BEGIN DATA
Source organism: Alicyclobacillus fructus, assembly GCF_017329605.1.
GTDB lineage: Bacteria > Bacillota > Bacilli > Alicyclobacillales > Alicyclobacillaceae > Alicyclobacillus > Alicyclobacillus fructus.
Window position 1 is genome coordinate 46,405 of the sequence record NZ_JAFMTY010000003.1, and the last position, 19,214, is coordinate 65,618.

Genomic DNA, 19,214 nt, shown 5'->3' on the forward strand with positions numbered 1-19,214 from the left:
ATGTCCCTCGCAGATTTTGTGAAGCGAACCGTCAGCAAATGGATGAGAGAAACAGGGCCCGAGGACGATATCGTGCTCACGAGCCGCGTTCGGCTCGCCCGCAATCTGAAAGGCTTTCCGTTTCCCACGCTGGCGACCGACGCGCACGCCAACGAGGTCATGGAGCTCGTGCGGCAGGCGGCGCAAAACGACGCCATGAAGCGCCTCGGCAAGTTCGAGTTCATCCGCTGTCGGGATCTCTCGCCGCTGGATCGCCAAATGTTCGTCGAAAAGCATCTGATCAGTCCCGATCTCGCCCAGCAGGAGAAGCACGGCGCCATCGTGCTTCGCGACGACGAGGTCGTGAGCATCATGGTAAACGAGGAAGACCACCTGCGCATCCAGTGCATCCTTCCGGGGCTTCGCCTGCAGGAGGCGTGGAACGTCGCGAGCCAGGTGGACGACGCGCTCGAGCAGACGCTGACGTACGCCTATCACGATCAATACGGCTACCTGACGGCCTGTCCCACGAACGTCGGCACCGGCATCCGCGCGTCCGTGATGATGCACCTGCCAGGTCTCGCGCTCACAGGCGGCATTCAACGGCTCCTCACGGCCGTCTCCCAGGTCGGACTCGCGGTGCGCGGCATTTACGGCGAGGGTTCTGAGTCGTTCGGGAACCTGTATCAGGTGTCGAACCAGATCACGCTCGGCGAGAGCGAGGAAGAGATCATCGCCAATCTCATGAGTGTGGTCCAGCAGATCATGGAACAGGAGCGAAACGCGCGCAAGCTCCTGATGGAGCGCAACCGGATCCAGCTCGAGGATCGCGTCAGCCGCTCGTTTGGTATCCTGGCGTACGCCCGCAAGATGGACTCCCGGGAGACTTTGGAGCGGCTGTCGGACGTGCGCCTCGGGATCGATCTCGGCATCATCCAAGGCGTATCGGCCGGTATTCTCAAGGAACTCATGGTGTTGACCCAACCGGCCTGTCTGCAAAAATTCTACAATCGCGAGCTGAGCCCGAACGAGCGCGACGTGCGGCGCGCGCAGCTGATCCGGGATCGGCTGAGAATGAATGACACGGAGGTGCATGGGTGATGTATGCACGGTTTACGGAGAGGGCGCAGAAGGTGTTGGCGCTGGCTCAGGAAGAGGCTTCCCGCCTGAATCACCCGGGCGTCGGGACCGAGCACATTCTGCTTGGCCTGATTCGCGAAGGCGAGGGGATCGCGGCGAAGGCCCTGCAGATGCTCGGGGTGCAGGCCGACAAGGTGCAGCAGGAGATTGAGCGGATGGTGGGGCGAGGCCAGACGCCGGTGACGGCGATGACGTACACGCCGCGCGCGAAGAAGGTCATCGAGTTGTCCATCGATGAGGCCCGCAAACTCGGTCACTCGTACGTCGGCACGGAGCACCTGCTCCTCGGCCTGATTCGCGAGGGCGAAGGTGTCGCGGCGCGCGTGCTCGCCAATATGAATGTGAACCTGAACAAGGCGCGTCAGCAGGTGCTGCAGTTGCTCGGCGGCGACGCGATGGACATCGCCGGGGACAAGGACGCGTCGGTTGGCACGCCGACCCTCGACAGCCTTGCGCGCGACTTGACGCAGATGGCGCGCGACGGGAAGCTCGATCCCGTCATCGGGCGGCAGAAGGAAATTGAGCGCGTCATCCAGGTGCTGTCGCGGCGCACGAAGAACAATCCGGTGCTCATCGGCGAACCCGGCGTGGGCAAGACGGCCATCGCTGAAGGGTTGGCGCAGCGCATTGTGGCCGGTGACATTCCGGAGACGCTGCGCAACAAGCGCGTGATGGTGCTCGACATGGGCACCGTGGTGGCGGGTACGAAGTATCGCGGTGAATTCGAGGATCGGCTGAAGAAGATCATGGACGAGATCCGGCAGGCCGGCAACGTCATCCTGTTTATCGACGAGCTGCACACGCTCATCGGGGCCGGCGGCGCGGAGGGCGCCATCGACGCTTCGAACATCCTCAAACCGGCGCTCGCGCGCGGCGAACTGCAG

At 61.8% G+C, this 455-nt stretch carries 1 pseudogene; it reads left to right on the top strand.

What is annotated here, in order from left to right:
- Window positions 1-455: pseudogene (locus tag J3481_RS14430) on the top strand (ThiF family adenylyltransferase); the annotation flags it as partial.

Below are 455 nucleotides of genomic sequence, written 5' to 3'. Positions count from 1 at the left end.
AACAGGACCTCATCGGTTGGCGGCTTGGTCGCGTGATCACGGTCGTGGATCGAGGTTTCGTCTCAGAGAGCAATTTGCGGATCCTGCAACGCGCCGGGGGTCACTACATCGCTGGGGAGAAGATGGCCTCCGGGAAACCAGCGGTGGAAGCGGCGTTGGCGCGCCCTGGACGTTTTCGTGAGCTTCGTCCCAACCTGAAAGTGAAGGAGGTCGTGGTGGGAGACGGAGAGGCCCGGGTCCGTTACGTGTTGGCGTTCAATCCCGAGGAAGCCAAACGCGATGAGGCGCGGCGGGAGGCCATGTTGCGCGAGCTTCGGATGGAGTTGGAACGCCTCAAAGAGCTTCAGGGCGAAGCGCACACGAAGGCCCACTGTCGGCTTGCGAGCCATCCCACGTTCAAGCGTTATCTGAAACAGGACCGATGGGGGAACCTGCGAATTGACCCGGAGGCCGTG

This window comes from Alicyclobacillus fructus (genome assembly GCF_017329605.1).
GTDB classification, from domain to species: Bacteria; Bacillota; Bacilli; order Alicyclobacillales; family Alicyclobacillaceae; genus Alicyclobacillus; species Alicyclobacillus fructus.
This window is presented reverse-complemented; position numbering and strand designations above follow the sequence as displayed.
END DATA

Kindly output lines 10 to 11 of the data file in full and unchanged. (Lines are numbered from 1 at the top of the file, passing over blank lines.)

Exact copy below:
AACAGGACCTCATCGGTTGGCGGCTTGGTCGCGTGATCACGGTCGTGGATCGAGGTTTCGTCTCAGAGAGCAATTTGCGGATCCTGCAACGCGCCGGGGGTCACTACATCGCTGGGGAGAAGATGGCCTCCGGGAAACCAGCGGTGGAAGCGGCGTTGGCGCGCCCTGGACGTTTTCGTGAGCTTCGTCCCAACCTGAAAGTGAAGGAGGTCGTGGTGGGAGACGGAGAGGCCCGGGTCCGTTACGTGTTGGCGTTCAATCCCGAGGAAGCCAAACGCGATGAGGCGCGGCGGGAGGCCATGTTGCGCGAGCTTCGGATGGAGTTGGAACGCCTCAAAGAGCTTCAGGGCGAAGCGCACACGAAGGCCCACTGTCGGCTTGCGAGCCATCCCACGTTCAAGCGTTATCTGAAACAGGACCGATGGGGGAACCTGCGAATTGACCCGGAGGCCGTG

This window comes from Alicyclobacillus fructus (genome assembly GCF_017329605.1).